Steven Attalla, 55, doesn’t go to music festivals, and his opinions are likely to differ from those who do when it comes to topics like pill testing and taking illicit drugs.

Nonetheless, police believed The Rocks businessman was packing something illegal when they confronted him sitting alone on a wall in Darlinghurst, smoking a cigarette and texting a friend in the early hours of one morning in 2015.

Back then he couldn’t have known he would be sharing a similar experience with many festivalgoers when he was made to strip naked and squat, in an ordeal he and the NSW Police watchdog would later liken to being sexually abused.

“I always believed that police were there to protect and help the public,” Mr Attalla told The Sun-Herald in this first interview since being unlawfully strip-searched in the bowels of Kings Cross police station.

He sued the NSW government and was awarded more than $112,000 in damages. Police used his case as a cautionary tale over officers breaching their powers in an internal report.

Despite his vindication, Mr Attalla said the experience left him rattled and caused him to question the culture of NSW law enforcement, who he said needed greater training regarding the use of their powers and to be made aware of the psychological effects strip searching has on people.

“It took me four or five years for me to come to grips with this,” he said, branding as “disgraceful” and “reckless” Police Minister David Elliott’s claim last month that he would want own underage sons strip-searched if police “felt they were at risk of doing something wrong”.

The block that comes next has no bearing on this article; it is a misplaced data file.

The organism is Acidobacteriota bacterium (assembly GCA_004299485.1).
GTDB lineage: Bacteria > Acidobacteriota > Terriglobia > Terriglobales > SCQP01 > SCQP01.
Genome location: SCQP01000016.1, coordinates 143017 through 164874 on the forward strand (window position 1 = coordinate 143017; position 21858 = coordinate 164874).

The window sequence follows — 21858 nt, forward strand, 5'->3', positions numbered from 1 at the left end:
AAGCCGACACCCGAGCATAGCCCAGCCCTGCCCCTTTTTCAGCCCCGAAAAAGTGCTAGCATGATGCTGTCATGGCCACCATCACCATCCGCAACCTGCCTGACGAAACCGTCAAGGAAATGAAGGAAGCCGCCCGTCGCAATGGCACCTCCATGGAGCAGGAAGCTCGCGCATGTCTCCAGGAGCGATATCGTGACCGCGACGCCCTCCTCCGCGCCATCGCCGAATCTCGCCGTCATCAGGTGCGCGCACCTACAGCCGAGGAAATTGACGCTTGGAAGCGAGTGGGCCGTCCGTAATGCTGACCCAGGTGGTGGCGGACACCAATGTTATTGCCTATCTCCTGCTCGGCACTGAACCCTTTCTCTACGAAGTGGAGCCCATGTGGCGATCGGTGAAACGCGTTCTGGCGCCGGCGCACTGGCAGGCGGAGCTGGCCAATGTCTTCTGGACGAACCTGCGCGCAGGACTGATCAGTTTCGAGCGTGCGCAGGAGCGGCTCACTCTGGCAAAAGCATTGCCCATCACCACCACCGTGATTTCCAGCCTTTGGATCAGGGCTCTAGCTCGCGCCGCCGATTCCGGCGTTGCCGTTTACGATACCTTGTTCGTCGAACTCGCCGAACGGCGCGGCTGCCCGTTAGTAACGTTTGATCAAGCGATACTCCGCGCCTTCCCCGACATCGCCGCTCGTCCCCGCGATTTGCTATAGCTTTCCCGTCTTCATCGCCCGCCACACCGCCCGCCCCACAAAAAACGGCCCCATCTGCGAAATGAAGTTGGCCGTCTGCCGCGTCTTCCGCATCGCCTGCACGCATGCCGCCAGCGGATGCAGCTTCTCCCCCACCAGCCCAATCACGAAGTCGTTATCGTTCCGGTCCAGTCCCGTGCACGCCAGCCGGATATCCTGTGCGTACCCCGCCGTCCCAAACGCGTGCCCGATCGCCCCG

“I know these types of experiences ruin people,” Mr Attalla said.

In his 2018 judgment, NSW District Court judge Phillip Taylor one of the officers in Mr Attalla’s case “admitted a lack of familiarity” with relevant legislation, a notion since echoed during two public inquiries into claims of police illegally strip searching children at music festivals.

Last week Law Enforcement Conduct Commission head Michael Adams, QC, said the oversight body would examine the parallels between child sexual abuse and strip searching minors, in sentiments echoed by Mr Attalla.

“When one is dealing with a subject such as strip searching of young people, the inevitable sexual content of such events cannot be overlooked,” Mr Adams said.

In response to his comments a NSW Police spokesperson said the organisation understood the importance of the inquiry.

“As an organisation with extraordinary powers, we understand the need to closely monitor and regularly review the use of search powers,” the spokesperson said.

Police Commissioner Mick Fuller has defended strip searching festival patrons but acknowledged the “stress” the procedure can cause in a recent ABC radio interview. NSW Attorney-General Mark Speakman described strip searches last week as “potentially very traumatising”.

In speaking out Mr Attalla said he was somewhat hesitant about being associated with festival culture and as a mistaken advocate for drug reform: “I’m not in favour of anything that’s not lawful, but I am in favour of people’s rights.”

“When the law is working, it’s poetry. If the law is working correctly, it protects everybody,” Mr Attalla said.


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